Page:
If at all possible, try to always do something. It might not be the same as an intense workout nor might it yield that satisfying feeling that comes after true exertion, but a walk here and there can do you some good and keep you from becoming too depressed when by your situation. Depression can be a common problem among those forced to stop training against their will, and movement will do you some good psychologically, and keep you from spending too much time laying in bed. Another good strategy is to fidget as much as you can. It might not seem like much but some studies have found some increased calorie expenditures among individuals who move around and fidget regularly when compared to more stationary individuals. You won’t burn a ton of calories, but if you stand when you can sit and make a point to get up and move around every couple of minutes instead of always staying in one place, it will help some. Stay strong!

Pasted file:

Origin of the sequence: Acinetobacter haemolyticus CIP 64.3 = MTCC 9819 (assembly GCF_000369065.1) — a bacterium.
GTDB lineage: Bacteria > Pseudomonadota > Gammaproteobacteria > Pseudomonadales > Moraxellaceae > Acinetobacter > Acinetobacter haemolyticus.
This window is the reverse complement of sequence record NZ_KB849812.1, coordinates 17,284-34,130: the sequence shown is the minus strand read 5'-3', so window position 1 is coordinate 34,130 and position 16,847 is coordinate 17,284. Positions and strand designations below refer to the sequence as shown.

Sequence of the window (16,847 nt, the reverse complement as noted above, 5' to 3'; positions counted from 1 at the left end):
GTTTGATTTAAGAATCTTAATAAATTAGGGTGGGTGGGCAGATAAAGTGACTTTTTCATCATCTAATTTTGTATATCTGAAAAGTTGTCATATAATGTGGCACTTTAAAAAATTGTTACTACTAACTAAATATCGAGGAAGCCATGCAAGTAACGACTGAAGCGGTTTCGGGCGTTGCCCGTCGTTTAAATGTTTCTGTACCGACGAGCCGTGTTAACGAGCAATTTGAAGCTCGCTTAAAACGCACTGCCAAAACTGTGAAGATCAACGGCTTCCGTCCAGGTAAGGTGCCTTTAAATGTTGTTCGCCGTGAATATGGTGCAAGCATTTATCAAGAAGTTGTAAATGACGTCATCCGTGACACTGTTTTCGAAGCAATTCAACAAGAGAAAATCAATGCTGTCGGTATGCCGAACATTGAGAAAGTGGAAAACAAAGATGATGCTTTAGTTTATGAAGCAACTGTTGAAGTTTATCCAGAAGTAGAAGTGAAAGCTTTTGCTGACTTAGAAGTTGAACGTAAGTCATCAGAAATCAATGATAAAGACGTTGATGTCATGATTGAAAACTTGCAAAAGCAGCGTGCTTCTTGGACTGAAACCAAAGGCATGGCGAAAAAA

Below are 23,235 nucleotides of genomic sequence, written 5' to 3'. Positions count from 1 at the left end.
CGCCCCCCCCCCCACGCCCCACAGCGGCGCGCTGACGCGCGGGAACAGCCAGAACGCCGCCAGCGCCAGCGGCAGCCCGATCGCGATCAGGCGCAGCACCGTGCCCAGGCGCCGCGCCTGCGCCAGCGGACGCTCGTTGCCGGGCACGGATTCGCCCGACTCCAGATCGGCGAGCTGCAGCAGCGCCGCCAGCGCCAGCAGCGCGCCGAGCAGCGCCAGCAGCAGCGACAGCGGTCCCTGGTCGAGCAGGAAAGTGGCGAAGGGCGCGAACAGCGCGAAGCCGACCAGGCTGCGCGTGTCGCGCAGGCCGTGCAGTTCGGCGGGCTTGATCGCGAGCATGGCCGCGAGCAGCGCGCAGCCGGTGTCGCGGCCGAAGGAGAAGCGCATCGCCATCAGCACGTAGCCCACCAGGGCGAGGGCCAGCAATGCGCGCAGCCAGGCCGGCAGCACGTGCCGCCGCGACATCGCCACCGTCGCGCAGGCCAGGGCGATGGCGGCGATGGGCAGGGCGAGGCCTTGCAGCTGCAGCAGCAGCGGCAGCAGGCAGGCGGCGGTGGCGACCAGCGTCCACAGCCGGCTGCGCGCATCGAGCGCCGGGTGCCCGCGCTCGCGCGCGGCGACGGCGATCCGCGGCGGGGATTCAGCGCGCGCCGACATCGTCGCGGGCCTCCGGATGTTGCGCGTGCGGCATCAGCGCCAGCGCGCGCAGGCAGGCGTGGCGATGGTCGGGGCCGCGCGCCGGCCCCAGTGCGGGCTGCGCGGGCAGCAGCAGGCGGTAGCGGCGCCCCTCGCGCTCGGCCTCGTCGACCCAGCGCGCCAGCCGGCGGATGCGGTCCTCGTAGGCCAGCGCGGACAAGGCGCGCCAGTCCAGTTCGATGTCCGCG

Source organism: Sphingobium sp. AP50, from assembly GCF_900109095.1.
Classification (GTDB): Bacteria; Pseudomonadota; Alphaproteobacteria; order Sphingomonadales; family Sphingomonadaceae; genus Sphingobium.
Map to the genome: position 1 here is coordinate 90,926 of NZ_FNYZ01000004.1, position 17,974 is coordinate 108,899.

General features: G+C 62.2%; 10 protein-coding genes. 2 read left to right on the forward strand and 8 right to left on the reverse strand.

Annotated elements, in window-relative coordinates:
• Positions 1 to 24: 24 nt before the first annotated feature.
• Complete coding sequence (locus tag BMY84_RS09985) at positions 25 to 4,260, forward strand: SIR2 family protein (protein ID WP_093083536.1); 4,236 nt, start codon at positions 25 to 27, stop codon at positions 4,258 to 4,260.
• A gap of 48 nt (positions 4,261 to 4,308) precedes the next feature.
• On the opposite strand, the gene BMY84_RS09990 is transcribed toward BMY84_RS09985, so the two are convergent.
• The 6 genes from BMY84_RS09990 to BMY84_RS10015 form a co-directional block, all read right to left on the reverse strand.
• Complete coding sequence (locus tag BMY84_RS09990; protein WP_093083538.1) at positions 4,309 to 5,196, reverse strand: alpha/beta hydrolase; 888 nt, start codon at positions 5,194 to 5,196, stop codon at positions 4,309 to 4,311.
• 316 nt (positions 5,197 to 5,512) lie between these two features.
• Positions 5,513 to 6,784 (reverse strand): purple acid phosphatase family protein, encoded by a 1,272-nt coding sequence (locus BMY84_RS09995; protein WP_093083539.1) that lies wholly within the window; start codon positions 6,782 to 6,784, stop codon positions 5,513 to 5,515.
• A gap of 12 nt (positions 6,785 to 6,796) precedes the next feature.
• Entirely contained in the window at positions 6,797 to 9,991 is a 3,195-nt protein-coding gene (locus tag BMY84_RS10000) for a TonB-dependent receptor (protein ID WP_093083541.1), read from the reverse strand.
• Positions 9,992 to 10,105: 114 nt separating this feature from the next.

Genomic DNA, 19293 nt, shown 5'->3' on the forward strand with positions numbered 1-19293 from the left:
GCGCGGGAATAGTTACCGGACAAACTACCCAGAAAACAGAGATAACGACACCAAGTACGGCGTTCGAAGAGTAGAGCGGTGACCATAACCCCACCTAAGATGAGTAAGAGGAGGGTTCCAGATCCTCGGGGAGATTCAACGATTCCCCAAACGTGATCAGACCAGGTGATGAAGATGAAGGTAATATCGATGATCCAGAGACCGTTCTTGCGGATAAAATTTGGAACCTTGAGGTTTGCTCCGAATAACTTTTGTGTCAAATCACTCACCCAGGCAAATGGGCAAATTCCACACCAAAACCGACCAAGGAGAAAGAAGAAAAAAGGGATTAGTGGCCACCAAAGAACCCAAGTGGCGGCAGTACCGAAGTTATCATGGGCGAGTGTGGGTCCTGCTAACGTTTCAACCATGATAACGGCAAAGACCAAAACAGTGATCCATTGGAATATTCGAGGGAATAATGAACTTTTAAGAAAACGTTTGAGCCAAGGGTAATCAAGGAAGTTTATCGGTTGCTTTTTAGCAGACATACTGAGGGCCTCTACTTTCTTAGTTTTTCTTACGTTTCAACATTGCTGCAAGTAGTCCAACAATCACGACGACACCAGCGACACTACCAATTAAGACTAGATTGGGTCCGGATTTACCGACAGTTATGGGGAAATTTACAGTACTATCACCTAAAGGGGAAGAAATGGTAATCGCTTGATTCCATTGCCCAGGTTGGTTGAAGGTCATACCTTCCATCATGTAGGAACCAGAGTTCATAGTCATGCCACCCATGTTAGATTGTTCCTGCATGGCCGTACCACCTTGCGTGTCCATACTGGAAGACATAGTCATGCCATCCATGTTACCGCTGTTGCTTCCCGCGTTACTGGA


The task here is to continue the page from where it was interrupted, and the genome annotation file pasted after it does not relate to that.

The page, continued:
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Related Articles:

What Happens When You Stop Training- Muscle Strength & Size: Part 1 of 2

 

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Kevin Richardson is an award winning fitness writer, a natural bodybuilding champion, one of the most sought after personal trainers in New York City and the creator of Naturally Intense High Intensity Training. Get a copy of his free weight loss ebook here!

 

References:

  1. Chi MM-Y, et al. Effects of detraining on enzymes of energy metabolism in individual human muscle fibers. Am J Physiol 1983

 

2. Hippocrates. The genuine works of Hippocrates. London: The Sydenham Society, 1849.

3. Hilton J. On the influence of mechanical and physiological rest in the treatment of accidents and surgical diseases and the diagnostic value of pain. London: Bell and Daldy, 1863.